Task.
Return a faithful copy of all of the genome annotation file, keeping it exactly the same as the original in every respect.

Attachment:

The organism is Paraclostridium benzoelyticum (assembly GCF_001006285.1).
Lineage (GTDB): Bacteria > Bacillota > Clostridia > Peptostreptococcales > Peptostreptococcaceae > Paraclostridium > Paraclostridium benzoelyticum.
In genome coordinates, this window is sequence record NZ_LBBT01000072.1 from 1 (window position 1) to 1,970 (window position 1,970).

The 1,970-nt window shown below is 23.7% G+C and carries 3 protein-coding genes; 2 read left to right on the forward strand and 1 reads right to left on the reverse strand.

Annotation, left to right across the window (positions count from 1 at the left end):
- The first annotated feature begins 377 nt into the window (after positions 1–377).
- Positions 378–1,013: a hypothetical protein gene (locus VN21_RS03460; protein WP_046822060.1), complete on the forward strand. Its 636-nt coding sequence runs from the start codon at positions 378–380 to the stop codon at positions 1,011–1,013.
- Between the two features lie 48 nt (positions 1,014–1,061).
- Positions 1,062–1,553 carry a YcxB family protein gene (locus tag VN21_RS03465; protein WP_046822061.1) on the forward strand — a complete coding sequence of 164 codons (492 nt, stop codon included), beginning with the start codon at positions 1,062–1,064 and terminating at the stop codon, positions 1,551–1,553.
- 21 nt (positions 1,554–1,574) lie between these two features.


The organism is Paraclostridium benzoelyticum (assembly GCF_001006285.1).
Lineage (GTDB): Bacteria > Bacillota > Clostridia > Peptostreptococcales > Peptostreptococcaceae > Paraclostridium > Paraclostridium benzoelyticum.
In genome coordinates, this window is sequence record NZ_LBBT01000072.1 from 1 (window position 1) to 1,970 (window position 1,970).

The 1,970-nt window shown below is 23.7% G+C and carries 3 protein-coding genes; 2 read left to right on the forward strand and 1 reads right to left on the reverse strand.

Annotation, left to right across the window (positions count from 1 at the left end):
- The first annotated feature begins 377 nt into the window (after positions 1–377).
- Positions 378–1,013: a hypothetical protein gene (locus VN21_RS03460; protein WP_046822060.1), complete on the forward strand. Its 636-nt coding sequence runs from the start codon at positions 378–380 to the stop codon at positions 1,011–1,013.
- Between the two features lie 48 nt (positions 1,014–1,061).
- Positions 1,062–1,553 carry a YcxB family protein gene (locus tag VN21_RS03465; protein WP_046822061.1) on the forward strand — a complete coding sequence of 164 codons (492 nt, stop codon included), beginning with the start codon at positions 1,062–1,064 and terminating at the stop codon, positions 1,551–1,553.
- 21 nt (positions 1,554–1,574) lie between these two features.